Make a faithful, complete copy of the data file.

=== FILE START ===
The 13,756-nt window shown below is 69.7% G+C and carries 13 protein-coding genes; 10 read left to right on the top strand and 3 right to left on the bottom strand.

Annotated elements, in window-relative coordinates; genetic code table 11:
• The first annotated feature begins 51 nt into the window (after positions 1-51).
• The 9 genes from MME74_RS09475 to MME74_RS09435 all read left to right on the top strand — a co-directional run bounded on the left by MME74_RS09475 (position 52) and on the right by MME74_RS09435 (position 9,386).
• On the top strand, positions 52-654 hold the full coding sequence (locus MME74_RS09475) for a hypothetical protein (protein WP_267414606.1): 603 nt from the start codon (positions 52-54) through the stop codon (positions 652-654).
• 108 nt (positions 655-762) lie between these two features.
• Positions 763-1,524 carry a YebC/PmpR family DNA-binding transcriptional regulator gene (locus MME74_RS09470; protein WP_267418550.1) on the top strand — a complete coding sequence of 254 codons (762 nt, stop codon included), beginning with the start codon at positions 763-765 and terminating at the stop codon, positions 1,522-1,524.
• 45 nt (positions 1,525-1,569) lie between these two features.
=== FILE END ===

The 13,756-nt window shown below is 69.7% G+C and carries 13 protein-coding genes; 10 read left to right on the top strand and 3 right to left on the bottom strand.

Annotated elements, in window-relative coordinates; genetic code table 11:
• The first annotated feature begins 51 nt into the window (after positions 1-51).
• The 9 genes from MME74_RS09475 to MME74_RS09435 all read left to right on the top strand — a co-directional run bounded on the left by MME74_RS09475 (position 52) and on the right by MME74_RS09435 (position 9,386).
• On the top strand, positions 52-654 hold the full coding sequence (locus MME74_RS09475) for a hypothetical protein (protein WP_267414606.1): 603 nt from the start codon (positions 52-54) through the stop codon (positions 652-654).
• 108 nt (positions 655-762) lie between these two features.
• Positions 763-1,524 carry a YebC/PmpR family DNA-binding transcriptional regulator gene (locus MME74_RS09470; protein WP_267418550.1) on the top strand — a complete coding sequence of 254 codons (762 nt, stop codon included), beginning with the start codon at positions 763-765 and terminating at the stop codon, positions 1,522-1,524.
• 45 nt (positions 1,525-1,569) lie between these two features.